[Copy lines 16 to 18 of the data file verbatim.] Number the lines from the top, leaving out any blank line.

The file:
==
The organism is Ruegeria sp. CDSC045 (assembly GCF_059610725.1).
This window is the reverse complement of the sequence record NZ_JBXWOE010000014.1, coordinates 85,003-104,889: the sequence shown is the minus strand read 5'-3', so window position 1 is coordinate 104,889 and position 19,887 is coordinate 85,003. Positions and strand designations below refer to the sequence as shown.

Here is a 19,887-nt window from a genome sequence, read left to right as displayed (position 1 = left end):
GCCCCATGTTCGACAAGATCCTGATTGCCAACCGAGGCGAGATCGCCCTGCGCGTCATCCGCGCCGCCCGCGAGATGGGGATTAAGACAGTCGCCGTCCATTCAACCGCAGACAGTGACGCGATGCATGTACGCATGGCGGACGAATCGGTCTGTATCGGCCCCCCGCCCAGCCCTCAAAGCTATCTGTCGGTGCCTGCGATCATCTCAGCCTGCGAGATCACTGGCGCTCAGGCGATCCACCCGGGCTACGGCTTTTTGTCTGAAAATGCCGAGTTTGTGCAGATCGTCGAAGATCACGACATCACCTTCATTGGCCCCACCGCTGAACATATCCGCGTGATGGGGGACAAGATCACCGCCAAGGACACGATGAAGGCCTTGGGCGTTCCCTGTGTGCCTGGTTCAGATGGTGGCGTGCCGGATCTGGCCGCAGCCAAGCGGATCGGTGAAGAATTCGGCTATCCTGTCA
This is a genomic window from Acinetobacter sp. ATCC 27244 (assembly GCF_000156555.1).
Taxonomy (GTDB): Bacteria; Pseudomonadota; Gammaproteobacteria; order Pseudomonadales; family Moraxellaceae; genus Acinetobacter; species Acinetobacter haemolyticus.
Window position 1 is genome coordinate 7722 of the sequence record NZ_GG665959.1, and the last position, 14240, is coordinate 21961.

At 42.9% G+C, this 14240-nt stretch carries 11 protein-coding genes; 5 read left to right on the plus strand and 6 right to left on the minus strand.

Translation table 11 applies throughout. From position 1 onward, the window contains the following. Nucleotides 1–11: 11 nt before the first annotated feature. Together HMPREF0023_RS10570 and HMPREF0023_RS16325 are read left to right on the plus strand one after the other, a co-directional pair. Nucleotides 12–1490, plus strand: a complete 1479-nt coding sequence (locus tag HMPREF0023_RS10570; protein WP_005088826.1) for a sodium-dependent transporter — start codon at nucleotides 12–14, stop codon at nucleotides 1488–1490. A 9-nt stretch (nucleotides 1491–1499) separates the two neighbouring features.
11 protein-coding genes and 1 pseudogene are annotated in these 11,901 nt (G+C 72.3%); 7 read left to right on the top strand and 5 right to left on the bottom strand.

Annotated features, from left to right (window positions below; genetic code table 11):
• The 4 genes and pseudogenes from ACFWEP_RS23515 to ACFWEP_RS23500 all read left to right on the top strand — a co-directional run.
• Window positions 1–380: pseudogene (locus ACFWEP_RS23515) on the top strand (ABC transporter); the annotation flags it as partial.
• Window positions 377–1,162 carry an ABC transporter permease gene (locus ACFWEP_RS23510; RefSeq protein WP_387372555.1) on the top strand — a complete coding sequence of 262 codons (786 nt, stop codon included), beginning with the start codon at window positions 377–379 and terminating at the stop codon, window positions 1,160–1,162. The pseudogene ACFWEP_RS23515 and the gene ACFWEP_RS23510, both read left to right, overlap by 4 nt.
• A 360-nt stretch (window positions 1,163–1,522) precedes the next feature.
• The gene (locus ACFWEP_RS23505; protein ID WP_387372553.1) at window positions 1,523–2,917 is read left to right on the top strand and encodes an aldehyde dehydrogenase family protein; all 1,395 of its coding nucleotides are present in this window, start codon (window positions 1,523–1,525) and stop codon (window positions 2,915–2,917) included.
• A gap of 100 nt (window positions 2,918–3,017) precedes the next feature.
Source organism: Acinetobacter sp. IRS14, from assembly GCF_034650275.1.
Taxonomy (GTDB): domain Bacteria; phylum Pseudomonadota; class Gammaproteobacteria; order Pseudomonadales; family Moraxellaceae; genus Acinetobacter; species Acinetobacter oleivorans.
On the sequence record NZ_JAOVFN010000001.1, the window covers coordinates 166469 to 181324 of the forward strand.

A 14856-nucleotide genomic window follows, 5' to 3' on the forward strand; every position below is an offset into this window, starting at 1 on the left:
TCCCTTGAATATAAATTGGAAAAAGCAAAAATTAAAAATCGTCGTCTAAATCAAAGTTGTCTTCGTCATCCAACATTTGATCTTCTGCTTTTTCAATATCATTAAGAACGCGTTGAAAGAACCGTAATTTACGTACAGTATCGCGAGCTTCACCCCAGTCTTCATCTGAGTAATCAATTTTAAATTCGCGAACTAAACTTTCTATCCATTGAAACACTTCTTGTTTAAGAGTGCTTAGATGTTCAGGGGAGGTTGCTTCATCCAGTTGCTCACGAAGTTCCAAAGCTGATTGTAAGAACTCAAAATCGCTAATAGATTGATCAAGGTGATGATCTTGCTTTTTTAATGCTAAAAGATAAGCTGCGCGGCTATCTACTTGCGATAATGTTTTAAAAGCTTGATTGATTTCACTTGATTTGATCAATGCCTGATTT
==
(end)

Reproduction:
• The gene (locus ACFWEP_RS23505; protein ID WP_387372553.1) at window positions 1,523–2,917 is read left to right on the top strand and encodes an aldehyde dehydrogenase family protein; all 1,395 of its coding nucleotides are present in this window, start codon (window positions 1,523–1,525) and stop codon (window positions 2,915–2,917) included.
• A gap of 100 nt (window positions 2,918–3,017) precedes the next feature.
Source organism: Acinetobacter sp. IRS14, from assembly GCF_034650275.1.